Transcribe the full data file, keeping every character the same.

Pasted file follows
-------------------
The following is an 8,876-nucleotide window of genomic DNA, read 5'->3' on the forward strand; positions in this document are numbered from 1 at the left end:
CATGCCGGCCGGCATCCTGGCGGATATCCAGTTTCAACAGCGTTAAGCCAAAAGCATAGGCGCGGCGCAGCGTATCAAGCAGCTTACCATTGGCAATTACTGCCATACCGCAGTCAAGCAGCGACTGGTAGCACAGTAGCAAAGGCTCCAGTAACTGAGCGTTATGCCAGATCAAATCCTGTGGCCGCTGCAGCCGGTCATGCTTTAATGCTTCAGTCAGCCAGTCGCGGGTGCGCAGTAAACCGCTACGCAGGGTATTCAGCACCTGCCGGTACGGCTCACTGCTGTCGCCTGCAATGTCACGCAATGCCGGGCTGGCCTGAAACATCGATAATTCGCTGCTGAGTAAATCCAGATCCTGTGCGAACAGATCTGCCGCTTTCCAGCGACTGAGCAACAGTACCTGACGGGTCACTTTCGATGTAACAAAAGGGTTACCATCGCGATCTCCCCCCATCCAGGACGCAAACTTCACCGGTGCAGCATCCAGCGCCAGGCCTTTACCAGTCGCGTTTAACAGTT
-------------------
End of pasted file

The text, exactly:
The following is an 8,876-nucleotide window of genomic DNA, read 5'->3' on the forward strand; positions in this document are numbered from 1 at the left end:
CATGCCGGCCGGCATCCTGGCGGATATCCAGTTTCAACAGCGTTAAGCCAAAAGCATAGGCGCGGCGCAGCGTATCAAGCAGCTTACCATTGGCAATTACTGCCATACCGCAGTCAAGCAGCGACTGGTAGCACAGTAGCAAAGGCTCCAGTAACTGAGCGTTATGCCAGATCAAATCCTGTGGCCGCTGCAGCCGGTCATGCTTTAATGCTTCAGTCAGCCAGTCGCGGGTGCGCAGTAAACCGCTACGCAGGGTATTCAGCACCTGCCGGTACGGCTCACTGCTGTCGCCTGCAATGTCACGCAATGCCGGGCTGGCCTGAAACATCGATAATTCGCTGCTGAGTAAATCCAGATCCTGTGCGAACAGATCTGCCGCTTTCCAGCGACTGAGCAACAGTACCTGACGGGTCACTTTCGATGTAACAAAAGGGTTACCATCGCGATCTCCCCCCATCCAGGACGCAAACTTCACCGGTGCAGCATCCAGCGCCAGGCCTTTACCAGTCGCGTTTAACAGTT